Third, our study analyzed disparities associated with outdoor exposure to air pollution, but did not examine indoor air quality problems faced by public housing residents. A major impediment here is data availability since indoor air pollution estimates for PHDs are not currently available in the US. However, both outdoor and indoor pollution sources have been found to worsen indoor air quality in multifamily rental housing45,46. Residents of PHDs could be additionally burdened because households of lower socioeconomic status tend to spend more time at home due to lower employment levels46. Additionally, higher housing density in PHDs could lead to increased pollution exposure from neighboring housing units46,47. Recent research indicates while both housing characteristics (e.g., building quality, volume, and ventilation) and occupant behavior (e.g., smoking and cooking practices) contribute to indoor air pollution exposure, these risks vary across socioeconomic groups, with lower income households (e.g., those in PHDs) exposed to higher levels of indoor air pollution35,46,47.
In conclusion, our study reveals that public housing developments, units, and residents in the continental US are disproportionately located in neighborhoods with significantly higher outdoor PM2.5 concentrations. Within the population residing in PHDs, we also found that Black, Hispanic, disabled, and extremely low-income households are more likely to reside in developments around which PM2.5 exposure is significantly higher. Although this study did not examine PM2.5 pollution sources, our results could be potentially linked to previous assertions that a confluence of historical policies and practices have encouraged the construction of public housing in areas of environmental contamination and also allowed pollution sources such as hazardous industries to locate near these housing developments23,24. The findings of our study emphasize the growing need to analyze and reverse these patterns, as well as identify and address gaps in environmental, public health, and housing policies that place a significantly higher risk burden on public housing inhabitants.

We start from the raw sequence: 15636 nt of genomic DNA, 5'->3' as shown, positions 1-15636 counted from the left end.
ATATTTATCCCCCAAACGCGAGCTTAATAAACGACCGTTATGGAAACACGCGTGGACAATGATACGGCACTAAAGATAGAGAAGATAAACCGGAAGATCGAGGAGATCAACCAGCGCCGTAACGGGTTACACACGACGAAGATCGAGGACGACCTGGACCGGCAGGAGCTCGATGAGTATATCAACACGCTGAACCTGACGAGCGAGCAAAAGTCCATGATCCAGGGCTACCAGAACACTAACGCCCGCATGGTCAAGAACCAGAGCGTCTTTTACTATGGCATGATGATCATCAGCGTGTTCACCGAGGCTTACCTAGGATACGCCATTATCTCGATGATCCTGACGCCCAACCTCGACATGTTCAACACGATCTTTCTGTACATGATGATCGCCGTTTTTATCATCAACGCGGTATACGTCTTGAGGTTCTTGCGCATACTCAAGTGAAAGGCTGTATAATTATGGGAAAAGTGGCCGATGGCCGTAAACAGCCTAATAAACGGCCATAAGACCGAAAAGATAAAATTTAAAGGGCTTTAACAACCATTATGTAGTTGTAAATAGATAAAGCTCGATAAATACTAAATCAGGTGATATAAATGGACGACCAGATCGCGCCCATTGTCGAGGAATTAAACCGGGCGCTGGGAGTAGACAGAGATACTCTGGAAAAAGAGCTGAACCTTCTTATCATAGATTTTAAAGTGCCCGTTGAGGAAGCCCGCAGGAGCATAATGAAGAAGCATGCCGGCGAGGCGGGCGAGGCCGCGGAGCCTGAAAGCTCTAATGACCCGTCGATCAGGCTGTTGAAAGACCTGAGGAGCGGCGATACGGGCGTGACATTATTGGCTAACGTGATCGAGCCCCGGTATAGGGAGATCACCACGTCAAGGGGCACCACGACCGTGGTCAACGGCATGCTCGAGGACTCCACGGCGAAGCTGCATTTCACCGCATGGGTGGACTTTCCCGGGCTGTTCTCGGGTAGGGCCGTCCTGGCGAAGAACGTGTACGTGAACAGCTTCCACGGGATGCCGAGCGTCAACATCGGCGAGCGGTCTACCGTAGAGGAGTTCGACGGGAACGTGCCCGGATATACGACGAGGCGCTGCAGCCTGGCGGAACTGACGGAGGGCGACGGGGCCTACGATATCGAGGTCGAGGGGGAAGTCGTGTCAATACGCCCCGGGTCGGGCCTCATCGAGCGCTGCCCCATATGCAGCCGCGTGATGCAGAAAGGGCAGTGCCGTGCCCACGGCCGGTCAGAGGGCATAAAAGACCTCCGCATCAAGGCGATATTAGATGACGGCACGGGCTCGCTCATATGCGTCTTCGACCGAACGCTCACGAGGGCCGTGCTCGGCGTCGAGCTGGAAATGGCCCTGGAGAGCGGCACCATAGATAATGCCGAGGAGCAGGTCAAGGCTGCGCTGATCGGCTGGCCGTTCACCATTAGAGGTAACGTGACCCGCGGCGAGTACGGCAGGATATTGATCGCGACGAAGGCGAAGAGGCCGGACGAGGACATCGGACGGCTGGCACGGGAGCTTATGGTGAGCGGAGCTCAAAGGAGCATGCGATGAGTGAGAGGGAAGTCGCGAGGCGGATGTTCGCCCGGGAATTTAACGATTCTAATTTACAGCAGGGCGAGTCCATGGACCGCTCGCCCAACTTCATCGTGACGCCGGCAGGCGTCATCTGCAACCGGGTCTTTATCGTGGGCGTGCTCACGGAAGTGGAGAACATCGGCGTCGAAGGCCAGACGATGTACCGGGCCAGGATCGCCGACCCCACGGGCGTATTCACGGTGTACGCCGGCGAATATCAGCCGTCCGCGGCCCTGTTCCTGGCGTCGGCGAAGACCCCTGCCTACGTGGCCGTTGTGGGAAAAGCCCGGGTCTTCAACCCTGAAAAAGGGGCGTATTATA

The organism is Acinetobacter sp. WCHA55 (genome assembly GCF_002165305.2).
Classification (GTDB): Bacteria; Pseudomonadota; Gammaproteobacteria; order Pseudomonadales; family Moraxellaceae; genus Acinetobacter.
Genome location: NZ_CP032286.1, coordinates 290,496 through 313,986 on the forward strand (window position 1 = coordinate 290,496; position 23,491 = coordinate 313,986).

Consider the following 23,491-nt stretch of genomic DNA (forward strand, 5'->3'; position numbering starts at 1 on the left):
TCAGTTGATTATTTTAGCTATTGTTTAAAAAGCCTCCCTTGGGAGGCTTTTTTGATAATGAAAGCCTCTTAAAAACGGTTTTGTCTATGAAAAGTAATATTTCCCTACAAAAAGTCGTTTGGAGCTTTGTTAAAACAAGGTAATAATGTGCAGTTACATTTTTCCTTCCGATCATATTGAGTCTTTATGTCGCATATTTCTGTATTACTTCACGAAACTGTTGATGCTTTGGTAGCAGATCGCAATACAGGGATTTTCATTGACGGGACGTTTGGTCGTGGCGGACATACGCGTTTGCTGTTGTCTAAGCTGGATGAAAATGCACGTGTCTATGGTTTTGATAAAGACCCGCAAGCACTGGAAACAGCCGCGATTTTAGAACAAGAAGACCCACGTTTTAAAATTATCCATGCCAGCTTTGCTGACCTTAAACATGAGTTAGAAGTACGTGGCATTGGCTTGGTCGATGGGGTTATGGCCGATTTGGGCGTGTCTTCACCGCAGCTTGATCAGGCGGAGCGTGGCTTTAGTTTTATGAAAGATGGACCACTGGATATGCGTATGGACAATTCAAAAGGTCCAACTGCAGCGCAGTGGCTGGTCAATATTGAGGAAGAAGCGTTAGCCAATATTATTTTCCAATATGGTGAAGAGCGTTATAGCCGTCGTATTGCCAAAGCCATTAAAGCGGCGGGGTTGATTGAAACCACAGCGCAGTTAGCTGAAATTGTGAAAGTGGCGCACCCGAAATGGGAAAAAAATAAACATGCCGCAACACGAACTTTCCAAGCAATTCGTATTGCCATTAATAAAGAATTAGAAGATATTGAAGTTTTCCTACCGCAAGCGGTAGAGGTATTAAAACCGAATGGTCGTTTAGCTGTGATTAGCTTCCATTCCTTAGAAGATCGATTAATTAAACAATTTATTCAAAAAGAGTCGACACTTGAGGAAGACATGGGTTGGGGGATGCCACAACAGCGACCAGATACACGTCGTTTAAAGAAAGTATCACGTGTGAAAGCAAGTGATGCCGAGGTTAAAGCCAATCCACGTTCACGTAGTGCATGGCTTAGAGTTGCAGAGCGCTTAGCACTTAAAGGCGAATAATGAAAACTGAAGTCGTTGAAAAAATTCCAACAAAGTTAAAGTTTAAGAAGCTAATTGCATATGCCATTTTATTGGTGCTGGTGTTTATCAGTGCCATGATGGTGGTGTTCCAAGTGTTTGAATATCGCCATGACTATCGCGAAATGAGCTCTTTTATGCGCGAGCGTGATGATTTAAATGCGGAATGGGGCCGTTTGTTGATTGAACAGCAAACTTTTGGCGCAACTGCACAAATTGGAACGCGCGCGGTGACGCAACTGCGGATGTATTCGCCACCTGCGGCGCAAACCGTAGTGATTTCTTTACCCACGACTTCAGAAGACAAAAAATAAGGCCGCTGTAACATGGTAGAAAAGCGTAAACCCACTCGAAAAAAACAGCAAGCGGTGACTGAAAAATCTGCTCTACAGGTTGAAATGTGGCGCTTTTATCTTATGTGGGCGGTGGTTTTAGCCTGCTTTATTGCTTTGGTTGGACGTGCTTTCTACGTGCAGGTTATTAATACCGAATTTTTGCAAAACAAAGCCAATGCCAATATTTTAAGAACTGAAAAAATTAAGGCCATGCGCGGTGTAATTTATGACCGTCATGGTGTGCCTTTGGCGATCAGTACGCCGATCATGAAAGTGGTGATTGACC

Materials and methods
Fine particulate air pollution data
For assessing exposure to fine particulate air pollution, we use estimates of outdoor PM2.5 concentrations developed by the Center for Air, Climate and Energy Solutions (CACES), using national-scale empirical models as described in Kim et al.25. These models are based on publicly available concentration measurements from EPA regulatory monitors, and combine land use information and satellite-derived estimates of air pollution to predict concentrations for criteria air pollutants at multiple spatial scales, including census tracts and block groups. Census tracts are relatively permanent statistical subdivisions of a US county that generally encompass between 1500 and 8000 people, with an optimum size of 4000 people48. Tracts are designed to be fairly homogeneous with respect to the demographic and socioeconomic characteristics of the local population when they are first established. A census block group is a subdivision of a census tract that generally contains between 600 and 3000 people, with an optimum size of 1500 people48.
For this study, both census tract and block group level values of predicted PM2.5 concentrations were downloaded from the CACES Land Use Regression database for 2011 to 2015 (latest years available). While this database also provides ambient concentrations of other air pollutants (carbon monoxide, ozone, nitrogen dioxide, sulfur dioxide, and PM10), we focused specifically on PM2.5 because of its well-documented adverse health outcomes1,2,3,4,5,6,7,8,9,10 and higher exposure levels for socially disadvantaged groups in the US13,14,15,16,17,18,19,20,21.
For each census tract and block group in the continental US, the five-year average annual PM2.5 concentration was calculated as the arithmetic mean of five annual concentration values, from 2011 to 2015. This information was used to develop separate dependent variables to address each of our two research objectives. Tract-level mean values of PM2.5 concentration (2011–2015) were used for the tract-level analysis. For the PHD-level analysis, the average annual PM2.5 concentration (2011–2015) around each housing development was estimated using values from the block group in which their geographic coordinates were located. Specifically, we utilized a spatial join function in ArcGIS Desktop 10.8.1 software that allocates selected attributes from a target polygon feature (i.e., PM2.5 concentration from a block group) to all point features located within the boundary of the target polygon (i.e., PHDs located inside or on the block group boundary).
Public housing data
Since the US Housing Act of 1937, the US federal government has provided housing assistance to low-income renters under programs administered by the US Department of Housing and Urban Development (HUD). These HUD programs provide subsidies that reduce rents for lower income tenants who meet specific program eligibility requirements. Generally, households pay rent equaling 30% of their incomes, while the federal government pays the remainder of the rental costs. Public housing, the focus of this study, includes housing developments owned and operated by local Public Housing Authorities for which HUD provides capital and operating assistance49. In 2015, the total number of people residing in PHDs was about 2.24 million—higher than those living in any other type of HUD-assisted multifamily project-based rental housing.